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Houston Museum of Natural Science Opens High-Tech New Energy Hall

One of the museum’s most popular attractions is back and bigger than ever.

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Energy City is a 2,200-square-foot diorama depicting a stylized version of the Texas Gulf Coast near Houston.
Ken Groue

For years, the section of the Houston Museum of Natural Science devoted to oil and gas exploration was rudimentary: a wall mural depicting a geological cross-section of Southeast Texas, a table with a couple of sample drill bits, and scale models of a few drilling rigs. In 1994 the museum hired a former naval officer named Paul Bernhard to design the Wiess Energy Hall, an 8,500-square-foot permanent exhibition featuring cutting-edge touch-screen computer monitors and the “Geovator,” a mock elevator that used pneumatic airbags and computer animation to simulate the effect of descending into the earth.

The energy hall quickly became one of the museum’s most popular attractions, visited by millions of people and countless school groups. In 2005 the hall received a facelift, with updated information and new, flat-screen plasma monitors. Three years ago, at the height of the unconventional oil and gas revolution spurred by new hydrofracking technology, the museum decided that a more radical update was needed, so it launched a $40 million fundraising campaign to build a brand-new permanent exhibition, informally dubbed Wiess Energy Hall 3.0.

The new hall opens to the public today, and visitors will have no trouble seeing where all that money has gone. At 30,000 square feet, Wiess 3.0 is more than three times larger than the original hall and features a dizzying array of high-tech installations devoted to all aspects of the modern-day energy industry, from hydrofracking to deep-sea drilling to alternative energies. The drill bits from the museum’s early display are still on view in a corner of the hall, but they’re overwhelmed by a cacophony of flashing, beeping, and rumbling machines.

There’s a new, larger Geovator that can accommodate twenty people. The Eagle Ford Shale Experience is a Universal Studios–esque “Four-Dimensional Theater” that takes up to 42 visitors at a time on a bumpy, simulated ride into an abandoned South Texas oil well being fracked with water and chemicals. Perhaps the most eye-catching exhibit is “Energy City,” a 2,200-square-foot, 1:150 model designed to illustrated the “energy value chain,” including oil fields, oil tankers, nuclear power plants, and wind turbine farms. The tableau is brought to life by state-of-the-art projection mapping technology employing 32 computer-programmed projectors.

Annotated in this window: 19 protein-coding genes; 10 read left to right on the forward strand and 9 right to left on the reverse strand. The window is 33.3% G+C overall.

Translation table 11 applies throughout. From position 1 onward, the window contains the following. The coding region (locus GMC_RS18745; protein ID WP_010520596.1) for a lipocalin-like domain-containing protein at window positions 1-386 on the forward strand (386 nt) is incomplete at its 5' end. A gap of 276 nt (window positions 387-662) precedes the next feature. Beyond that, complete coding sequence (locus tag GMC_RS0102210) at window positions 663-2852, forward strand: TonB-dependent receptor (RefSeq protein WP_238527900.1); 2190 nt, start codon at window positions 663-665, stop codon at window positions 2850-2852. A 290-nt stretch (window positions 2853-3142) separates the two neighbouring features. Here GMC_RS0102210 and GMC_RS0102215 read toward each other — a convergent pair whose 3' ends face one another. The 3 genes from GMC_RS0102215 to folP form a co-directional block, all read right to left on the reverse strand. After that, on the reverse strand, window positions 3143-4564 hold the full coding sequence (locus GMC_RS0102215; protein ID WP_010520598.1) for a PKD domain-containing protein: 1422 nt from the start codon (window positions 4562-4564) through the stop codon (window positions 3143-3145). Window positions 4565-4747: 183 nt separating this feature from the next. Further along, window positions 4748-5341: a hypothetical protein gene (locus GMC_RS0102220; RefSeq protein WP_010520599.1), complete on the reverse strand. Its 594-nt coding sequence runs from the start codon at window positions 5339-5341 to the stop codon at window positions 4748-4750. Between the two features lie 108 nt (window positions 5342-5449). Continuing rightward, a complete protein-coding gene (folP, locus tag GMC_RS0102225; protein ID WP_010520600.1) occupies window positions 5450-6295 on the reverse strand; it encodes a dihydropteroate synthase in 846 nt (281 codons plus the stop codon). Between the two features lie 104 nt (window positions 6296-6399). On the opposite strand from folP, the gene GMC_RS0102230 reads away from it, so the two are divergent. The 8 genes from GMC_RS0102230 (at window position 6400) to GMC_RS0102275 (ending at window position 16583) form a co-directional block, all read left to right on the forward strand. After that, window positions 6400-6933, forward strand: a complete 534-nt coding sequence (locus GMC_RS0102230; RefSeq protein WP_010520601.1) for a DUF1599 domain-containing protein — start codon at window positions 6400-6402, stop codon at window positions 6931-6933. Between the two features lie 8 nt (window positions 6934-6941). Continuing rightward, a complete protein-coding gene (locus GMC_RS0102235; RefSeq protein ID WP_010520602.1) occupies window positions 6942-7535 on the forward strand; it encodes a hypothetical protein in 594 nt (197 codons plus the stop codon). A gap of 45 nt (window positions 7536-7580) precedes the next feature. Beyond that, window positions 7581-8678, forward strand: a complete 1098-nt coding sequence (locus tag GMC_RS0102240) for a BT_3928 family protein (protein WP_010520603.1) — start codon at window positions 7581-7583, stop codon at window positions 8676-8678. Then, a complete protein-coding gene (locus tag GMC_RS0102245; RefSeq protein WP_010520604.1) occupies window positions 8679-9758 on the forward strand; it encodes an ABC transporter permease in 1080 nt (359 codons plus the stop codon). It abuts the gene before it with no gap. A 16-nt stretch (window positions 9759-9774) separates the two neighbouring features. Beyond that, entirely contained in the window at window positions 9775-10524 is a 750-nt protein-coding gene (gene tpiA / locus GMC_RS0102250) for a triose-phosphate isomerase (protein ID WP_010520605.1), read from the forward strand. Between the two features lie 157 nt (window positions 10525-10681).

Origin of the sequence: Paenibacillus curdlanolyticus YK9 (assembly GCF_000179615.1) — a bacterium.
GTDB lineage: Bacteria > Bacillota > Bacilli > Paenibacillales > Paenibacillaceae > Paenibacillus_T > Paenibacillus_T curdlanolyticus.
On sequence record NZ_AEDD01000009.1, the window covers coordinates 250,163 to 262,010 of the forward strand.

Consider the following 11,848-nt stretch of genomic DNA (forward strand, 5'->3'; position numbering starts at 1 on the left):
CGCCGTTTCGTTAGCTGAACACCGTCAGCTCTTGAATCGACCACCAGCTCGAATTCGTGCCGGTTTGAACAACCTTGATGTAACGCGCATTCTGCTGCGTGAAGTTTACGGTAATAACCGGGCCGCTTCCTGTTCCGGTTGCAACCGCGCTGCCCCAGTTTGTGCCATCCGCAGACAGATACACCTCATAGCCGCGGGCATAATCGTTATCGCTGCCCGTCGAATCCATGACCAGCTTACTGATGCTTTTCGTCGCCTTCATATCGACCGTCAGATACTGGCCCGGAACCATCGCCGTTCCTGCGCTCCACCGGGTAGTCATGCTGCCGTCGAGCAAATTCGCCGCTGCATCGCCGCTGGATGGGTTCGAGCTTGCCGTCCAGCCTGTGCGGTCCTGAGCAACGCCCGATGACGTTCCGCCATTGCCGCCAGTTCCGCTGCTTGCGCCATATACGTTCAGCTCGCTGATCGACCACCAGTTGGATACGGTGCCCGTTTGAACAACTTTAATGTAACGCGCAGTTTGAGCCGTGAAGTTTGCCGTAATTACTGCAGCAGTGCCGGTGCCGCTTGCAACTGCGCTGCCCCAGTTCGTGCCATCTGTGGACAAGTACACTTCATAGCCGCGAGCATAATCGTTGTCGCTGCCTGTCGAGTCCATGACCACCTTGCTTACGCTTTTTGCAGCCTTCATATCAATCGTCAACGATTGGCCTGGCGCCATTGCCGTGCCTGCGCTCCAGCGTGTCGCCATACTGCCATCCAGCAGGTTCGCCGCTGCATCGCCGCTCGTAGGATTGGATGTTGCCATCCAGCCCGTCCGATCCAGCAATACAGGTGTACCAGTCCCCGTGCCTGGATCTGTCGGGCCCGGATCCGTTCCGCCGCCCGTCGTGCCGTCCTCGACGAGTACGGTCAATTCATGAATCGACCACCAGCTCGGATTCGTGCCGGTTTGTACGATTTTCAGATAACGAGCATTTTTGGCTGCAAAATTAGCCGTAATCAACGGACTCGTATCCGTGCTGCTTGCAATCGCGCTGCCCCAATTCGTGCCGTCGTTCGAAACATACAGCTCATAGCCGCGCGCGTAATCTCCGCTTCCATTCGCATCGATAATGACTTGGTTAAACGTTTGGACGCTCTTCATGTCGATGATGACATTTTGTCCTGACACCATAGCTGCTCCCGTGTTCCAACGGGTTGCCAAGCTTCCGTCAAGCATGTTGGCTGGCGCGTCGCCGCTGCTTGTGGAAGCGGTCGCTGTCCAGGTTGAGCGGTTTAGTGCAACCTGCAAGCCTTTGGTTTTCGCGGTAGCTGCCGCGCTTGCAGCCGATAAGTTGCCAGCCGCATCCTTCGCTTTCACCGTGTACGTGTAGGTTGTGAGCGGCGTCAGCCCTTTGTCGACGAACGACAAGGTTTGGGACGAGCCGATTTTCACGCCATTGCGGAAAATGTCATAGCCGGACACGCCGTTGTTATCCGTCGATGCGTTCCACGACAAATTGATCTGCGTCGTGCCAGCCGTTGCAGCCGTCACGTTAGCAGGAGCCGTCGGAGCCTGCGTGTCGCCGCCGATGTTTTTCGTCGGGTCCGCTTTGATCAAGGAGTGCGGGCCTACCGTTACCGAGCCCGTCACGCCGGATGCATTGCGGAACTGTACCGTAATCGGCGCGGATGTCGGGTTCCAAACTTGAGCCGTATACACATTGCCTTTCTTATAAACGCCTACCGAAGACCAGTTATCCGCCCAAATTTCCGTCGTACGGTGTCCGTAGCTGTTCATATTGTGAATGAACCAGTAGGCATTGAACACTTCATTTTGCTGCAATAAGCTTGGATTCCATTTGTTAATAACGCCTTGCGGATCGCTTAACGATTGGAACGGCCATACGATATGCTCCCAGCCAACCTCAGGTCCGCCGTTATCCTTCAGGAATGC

Virtually every major energy company with a Houston presence—including ExxonMobil, Chevron, Shell, and ConocoPhillips—contributed money to the hall, and many of them also consulted on its content, so it’s no surprise that most of the exhibits are industry-friendly. One of the largest galleries is dedicated to “The Unconventional Hydrocarbon Revolution” and features an interactive computer game called “Can You Frack It?” A different gallery features a computer game in which visitors win points for extracting the most oil at the lowest cost using directional drilling. The game is sponsored by the Marathon Oil Corporation.

One gallery is devoted to renewable energy, with educational installations about solar, wind, and geothermal power. The threat of global warming is addressed by a row of touchscreen monitors that display images of melting glaciers alongside text warning that hydrocarbon energy “is both finite and unsustainable at our current rate of consumption.”

“We provide the scientific facts,” said Houston Museum of Science president and CEO Joel Bartsch. “We talk about the scientific realities of the human-made carbon footprint, and leave it at that. We don’t have to go into policy or economics.”

Bernhard, the former Naval officer who designed Wiess Energy Hall 1.0, returned to create its latest incarnation. He said that the exhibition’s content was developed independently by his Austin-based company, Paul Bernhard Exhibit Design and Consulting, with input from both academic and industry experts. “Our job here is just to present things as we know them to exist—we call that a fact,” he said. “Yes, climate change is very, very real, and we’re very aware of that. As is most of the industry.”

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